Business Intelligence: What Is Hot? What Is Not?

July 16, 2018

I read “Where Business Intelligence is Delivering Value in 2018.” The write up summarizes principal findings from a study conducted by Dresner Advisory Services, an outfit with which I am not familiar. I suggest you scan the summary in Cloud Tweaks and then, if you find the data interesting, chase after the Dresner outfit. My hunch is that the sales professionals will respond to your query.

Several items warranted my uncapping my trusty pink marker and circling an item of information.

First, I noticed a chart called Technologies and Initiatives Strategic to Business Intelligence. The chart presents data about 36 “technologies.” I noticed that “enterprise search” did not make the list. I did note that cognitive business intelligence, artificial intelligence, t4ext analytics, and natural language analytics did. If I were generous to a fault, I would say, “These Dresner analysts are covering enterprise search, just taking the Tinker Toy approach by naming areas of technologies.” However, I am not feeling generous, and I find it difficult to believe that Dresner or any other knowledge worker can do “work” without being able to find a file, data, look up a factoid, or perform even the most rudimentary type of research without using search. The omission of this category is foundational, and I am not sure I have much confidence in the other data arrayed in the report.

Second, I don’t know what “data storytelling” is. I suppose (and I am making a wild and crazy guess here) that a person who has some understanding of the source data, the algorithmic methods used to produce output, and the time to think about the likely accuracy of the output creates a narrative. For example, I have been in a recent meeting with the president of a high technology company who said, “We have talked to our customers, and we know we have to create our own system.” Obviously the fellow knows his customers, essentially government agencies. The customers (apparently most of them) want an alternative, and realizes change is necessary. The actual story based on my knowledge of the company, the product and service he delivers, and the government agencies’ budget constraints. The “real story” boils down to: “Deliver a cheaper product or you will lose the contract.” Stories, like those from teenagers who lose their homework, often do not reflect reality. What’s astounding is that data story telling is number eight on the hit parade of initiatives strategic to business intelligence. I was indeed surprised. But governance made the list as did governance. What the heck is governance?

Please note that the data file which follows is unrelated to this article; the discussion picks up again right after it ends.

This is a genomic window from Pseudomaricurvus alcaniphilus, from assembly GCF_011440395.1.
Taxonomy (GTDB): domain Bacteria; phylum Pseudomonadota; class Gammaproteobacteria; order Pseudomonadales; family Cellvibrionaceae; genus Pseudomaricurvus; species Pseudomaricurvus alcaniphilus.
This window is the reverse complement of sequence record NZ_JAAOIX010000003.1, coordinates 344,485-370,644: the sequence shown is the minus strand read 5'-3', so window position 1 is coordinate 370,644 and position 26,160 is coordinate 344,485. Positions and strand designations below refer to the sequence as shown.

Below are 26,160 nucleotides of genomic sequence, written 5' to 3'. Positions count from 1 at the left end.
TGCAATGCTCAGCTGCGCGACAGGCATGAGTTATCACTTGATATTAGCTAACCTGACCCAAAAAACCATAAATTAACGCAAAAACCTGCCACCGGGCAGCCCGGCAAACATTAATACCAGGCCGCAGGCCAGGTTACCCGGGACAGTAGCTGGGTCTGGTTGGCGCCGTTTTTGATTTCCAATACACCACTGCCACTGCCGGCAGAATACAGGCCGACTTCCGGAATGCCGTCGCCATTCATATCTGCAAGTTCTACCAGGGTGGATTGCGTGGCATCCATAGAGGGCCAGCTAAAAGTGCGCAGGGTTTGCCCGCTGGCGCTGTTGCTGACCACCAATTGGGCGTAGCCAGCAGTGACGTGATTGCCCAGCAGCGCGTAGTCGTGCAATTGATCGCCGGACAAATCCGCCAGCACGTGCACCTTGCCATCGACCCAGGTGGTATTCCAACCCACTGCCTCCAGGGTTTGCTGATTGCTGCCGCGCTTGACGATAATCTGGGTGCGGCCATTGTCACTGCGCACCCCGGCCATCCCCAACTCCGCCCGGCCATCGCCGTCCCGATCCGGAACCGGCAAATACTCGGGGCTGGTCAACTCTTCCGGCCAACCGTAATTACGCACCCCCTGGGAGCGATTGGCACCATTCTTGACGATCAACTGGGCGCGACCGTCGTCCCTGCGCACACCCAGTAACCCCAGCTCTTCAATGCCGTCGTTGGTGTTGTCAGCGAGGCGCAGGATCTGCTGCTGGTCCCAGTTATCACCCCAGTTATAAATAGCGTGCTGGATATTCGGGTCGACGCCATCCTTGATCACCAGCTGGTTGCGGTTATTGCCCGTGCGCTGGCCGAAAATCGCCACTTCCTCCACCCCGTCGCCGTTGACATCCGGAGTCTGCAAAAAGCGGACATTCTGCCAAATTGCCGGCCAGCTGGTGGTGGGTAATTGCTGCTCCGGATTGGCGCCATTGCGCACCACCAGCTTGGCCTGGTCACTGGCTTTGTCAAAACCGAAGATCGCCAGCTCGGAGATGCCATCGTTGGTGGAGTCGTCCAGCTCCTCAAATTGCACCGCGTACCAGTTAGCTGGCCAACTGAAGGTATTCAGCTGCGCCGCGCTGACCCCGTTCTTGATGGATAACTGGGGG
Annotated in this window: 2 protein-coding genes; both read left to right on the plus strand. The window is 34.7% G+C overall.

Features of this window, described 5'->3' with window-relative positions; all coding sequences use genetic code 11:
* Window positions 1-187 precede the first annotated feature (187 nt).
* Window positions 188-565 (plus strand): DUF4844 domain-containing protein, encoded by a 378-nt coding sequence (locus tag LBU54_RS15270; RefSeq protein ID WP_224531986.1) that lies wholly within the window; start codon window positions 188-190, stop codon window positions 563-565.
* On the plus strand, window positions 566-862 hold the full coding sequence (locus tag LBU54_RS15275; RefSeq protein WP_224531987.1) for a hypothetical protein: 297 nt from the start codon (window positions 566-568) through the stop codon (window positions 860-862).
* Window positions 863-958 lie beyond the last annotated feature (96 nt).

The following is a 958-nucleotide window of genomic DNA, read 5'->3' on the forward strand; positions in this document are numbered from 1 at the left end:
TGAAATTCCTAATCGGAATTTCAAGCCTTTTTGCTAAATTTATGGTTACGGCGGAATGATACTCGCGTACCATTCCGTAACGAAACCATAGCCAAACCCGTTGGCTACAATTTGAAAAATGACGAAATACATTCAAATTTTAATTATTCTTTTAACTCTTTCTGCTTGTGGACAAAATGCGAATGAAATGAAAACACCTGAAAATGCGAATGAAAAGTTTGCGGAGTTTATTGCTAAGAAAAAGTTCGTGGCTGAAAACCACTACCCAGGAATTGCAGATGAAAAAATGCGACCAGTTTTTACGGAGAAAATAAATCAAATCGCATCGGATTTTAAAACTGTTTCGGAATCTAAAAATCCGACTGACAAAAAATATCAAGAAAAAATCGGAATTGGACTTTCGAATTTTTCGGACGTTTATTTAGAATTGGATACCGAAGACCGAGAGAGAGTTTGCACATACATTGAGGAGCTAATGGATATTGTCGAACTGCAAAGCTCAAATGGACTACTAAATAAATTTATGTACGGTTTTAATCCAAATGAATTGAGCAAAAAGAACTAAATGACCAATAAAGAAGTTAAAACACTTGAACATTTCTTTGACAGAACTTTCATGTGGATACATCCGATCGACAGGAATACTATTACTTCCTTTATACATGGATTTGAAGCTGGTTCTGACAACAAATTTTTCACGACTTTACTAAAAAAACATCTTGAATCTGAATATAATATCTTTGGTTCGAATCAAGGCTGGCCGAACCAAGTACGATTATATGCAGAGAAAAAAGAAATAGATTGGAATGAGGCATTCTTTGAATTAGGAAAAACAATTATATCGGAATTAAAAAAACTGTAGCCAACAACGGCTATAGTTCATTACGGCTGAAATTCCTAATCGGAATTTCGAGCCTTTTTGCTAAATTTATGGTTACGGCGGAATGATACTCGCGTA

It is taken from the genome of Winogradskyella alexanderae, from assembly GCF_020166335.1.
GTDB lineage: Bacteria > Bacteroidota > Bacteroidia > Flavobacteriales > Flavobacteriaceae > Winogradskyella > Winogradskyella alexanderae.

Third, take a look at this chart. If you find it difficult to read, check out the source for the story. I warn you: this chart is one of the more understandable one in the document.

cloudtweaks chart

What the chart reports as statistically valid data is that the manufacturing sector is not moving to the head of the pack for use of business intelligence. What sector is the leader? It looks to me that insurance is the gung ho sector. Your analysis of the contradictory y axis and the legend may yield a different observation. But that won’t matter. The industry which, by definition, should be the leader is business intelligence is, based on our research, financial services. Money is information as one of my former clients told me before he died of a heart attack after a not so good 2008.

What did I learn from this report?

  1. Jargon does not clarify even when backed by statistical data and charts
  2. Fuzzy concepts used to explain the fuzzy concept of business intelligence means that the data are fuzzy in my book
  3. Advisory services are pretty clever when it comes to marketing.

Stephen E Arnold, July 16, 2018


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